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February 03, 2016

King Fights to Protect Consumers Right to Pursue Clean Energy Independence

WASHINGTON, D.C. – As some utility companies across the country attempt to discourage the growth of residential renewable energy sources that help people lower their energy bills, U.S. Senator Angus King (I-Maine) and Minority Leader Harry Reid (D-Nev.) today spoke on the Senate floor in favor of an amendment they have filed to the comprehensive energy bill that would support free market competition in the energy industry and foster individual energy independence for families and businesses across America.

            “Today, we still have central power plants. We still have wires. But we also have homes and businesses making their own electricity and storing their own electricity from that big nuclear fusion plant up in the sky. This is a good development. It empowers consumers. It empowers families. It provides competition. It strengthens the grid by making it more resilient because power is going in two directions. It saves money and, of course, it reduces our dependency on fossil fuels,” Senator King said.

“This issue is very simple: it’s fair compensation to the customers for the energy they produce or save and fair compensation to the utility for maintaining the grid. I know there are costs to the utility for maintaining the grid, and they’ve got to be fairly compensated. But the question is: what is the right number? Arbitrary, exorbitant fees that make the development of solar or storage unfeasible is not the right number,” he continued.

The amendment filed by Senators King and Reid to the energy bill under consideration by the Senate would protect customers that have existing agreements with their electric utility for rooftop solar and other distributed energy resources from unjustified and abusive rate hikes or new fees. The amendment would not mandate policy. Instead, it only would direct state regulatory agencies to consider guaranteeing that distributed energy resources will receive just and reasonable rates for the energy and serves that they provide for the grid. Doing so would allow for the continued growth of distributed resources such as solar or battery, which could have vast environmental, economic, and security benefits, while also ensuring the utilities are properly compensated for maintaining and operating the electric grid.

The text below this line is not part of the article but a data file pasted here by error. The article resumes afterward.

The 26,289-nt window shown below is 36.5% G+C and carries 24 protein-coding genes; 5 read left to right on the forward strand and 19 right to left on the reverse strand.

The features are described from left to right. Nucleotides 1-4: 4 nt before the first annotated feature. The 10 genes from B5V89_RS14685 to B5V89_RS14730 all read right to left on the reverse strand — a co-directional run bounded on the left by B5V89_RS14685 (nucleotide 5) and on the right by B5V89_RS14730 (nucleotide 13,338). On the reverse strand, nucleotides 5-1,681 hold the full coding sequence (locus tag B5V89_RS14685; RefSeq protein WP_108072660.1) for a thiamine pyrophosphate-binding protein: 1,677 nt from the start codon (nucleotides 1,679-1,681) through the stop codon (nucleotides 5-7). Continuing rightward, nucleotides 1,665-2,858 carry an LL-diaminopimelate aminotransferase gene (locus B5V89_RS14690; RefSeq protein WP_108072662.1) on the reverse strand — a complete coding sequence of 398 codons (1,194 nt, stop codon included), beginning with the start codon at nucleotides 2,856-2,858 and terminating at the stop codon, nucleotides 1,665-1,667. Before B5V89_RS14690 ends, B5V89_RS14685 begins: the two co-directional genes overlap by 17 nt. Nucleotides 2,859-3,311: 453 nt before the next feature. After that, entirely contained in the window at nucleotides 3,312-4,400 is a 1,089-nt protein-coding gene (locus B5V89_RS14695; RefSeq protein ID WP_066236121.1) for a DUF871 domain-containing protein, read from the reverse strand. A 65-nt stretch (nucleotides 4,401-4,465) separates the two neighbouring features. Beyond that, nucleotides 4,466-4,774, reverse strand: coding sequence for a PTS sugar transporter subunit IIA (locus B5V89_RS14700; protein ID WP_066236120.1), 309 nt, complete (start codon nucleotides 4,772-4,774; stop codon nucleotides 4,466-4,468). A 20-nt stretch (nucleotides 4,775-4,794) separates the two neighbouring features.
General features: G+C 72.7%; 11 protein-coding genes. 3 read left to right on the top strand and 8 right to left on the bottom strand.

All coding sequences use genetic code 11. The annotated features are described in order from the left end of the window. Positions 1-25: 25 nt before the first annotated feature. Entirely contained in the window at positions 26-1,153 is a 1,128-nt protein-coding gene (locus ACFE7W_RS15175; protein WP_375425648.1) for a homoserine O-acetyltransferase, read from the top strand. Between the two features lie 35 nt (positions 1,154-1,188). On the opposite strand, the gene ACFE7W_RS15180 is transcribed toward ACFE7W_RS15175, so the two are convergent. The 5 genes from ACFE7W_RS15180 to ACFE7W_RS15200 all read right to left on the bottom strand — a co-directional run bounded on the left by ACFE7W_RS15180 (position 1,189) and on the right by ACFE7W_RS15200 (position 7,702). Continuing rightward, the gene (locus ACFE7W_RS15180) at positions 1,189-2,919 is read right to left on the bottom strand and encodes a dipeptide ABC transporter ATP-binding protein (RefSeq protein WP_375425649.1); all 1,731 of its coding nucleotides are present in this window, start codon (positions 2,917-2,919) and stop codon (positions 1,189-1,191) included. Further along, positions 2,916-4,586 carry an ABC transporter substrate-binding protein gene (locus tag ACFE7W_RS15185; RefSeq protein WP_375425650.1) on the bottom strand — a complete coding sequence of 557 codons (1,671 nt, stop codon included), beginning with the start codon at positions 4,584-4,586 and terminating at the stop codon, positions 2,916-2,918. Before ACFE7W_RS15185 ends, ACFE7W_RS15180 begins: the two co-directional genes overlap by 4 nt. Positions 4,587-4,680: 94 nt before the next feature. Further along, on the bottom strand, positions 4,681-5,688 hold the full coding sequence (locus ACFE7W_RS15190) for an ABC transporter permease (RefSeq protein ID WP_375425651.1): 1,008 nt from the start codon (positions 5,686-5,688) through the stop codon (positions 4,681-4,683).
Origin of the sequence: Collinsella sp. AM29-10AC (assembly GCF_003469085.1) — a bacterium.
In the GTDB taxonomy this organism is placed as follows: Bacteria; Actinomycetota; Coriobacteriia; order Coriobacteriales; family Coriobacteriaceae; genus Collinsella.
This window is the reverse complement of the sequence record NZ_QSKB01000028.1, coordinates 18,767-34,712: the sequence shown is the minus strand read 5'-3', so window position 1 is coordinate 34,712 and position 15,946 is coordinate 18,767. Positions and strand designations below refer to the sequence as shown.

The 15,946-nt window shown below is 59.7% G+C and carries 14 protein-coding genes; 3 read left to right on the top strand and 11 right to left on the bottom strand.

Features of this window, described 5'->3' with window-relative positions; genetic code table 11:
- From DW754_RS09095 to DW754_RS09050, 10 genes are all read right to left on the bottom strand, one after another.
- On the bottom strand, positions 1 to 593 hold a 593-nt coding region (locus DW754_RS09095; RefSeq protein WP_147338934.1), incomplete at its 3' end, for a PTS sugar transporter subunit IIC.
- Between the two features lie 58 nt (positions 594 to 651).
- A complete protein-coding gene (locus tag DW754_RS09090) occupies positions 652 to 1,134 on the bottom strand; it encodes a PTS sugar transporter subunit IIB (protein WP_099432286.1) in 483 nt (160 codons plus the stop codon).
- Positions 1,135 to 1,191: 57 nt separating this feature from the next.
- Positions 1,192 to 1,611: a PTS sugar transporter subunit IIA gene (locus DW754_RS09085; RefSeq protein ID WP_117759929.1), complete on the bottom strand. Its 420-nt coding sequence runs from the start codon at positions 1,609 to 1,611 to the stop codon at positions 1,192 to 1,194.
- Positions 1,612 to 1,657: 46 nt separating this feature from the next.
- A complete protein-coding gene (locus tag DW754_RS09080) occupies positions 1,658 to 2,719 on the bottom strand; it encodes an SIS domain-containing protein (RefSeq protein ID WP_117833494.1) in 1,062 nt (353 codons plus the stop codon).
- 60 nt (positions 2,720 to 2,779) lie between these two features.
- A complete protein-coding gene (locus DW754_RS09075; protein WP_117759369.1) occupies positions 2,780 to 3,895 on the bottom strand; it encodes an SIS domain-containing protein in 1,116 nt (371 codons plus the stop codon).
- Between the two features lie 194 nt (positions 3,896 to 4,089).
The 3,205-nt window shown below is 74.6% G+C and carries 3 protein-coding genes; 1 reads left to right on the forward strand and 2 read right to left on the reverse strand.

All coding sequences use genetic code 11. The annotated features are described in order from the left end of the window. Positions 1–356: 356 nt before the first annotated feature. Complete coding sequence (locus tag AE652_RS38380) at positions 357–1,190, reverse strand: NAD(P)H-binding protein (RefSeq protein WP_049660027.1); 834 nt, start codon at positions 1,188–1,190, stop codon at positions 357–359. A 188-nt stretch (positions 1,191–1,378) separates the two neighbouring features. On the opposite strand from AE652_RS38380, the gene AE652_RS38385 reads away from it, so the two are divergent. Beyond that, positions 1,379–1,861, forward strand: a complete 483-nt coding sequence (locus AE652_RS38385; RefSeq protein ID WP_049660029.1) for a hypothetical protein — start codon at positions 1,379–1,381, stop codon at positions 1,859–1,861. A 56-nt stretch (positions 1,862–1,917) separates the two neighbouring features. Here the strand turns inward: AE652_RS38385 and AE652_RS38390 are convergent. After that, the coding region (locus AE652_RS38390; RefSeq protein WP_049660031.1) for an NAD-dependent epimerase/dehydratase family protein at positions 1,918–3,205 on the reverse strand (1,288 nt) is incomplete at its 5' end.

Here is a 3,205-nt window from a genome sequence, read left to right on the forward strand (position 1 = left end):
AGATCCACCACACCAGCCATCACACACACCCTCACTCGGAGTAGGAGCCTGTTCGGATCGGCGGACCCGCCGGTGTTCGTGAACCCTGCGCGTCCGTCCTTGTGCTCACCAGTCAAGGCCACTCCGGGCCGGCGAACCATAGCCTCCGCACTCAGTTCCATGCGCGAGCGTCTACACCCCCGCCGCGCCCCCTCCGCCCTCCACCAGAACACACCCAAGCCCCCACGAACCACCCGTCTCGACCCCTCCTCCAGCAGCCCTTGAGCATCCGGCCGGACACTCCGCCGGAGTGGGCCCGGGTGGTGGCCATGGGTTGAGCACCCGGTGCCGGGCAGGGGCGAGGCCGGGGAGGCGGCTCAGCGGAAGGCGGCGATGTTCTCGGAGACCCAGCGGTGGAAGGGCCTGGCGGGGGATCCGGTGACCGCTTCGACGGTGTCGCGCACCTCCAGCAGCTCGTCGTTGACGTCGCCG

“This amendment is really a modest one. It is not a takeover of the regulatory process. It simply urges and advocates that the state public utilities commissions take into account the positive factors of solar as well as the costs in order to reach a fair compensation agreement between utilities and their customers,” Senator King said. “This is the future. It is going to happen. The only question is whether it happens efficiently, fairly, or by fighting. I would prefer the former. I think this is an important part of the future of this country and we have an important role to play in this body.”

The Senators’ stand for consumers’ right to pursue personal energy independence comes as some utilities across the country, including in Nevada, attempt to clamp down on use and growth of distributed resources by retroactively hiking rates or imposing new fees on families and businesses who had already reached agreements on the use of those resources. By making it more difficult to afford distributed resources, these utilities, in effect, are undermining investments made by customers on their renewable energy systems and discouraging potential future customers from pursuing them. The end result is less energy independence and a greater reliance on an electric grid operated by the utility company.

The amendment falls in line with legislation introduced last year by Senator King – the Free Market Energy Act of 2015 – that would establish a set of parameters for the governance of distributed energy resources and retain the authority of each state to design its own set of rules within those parameters to properly reflect the state’s needs.


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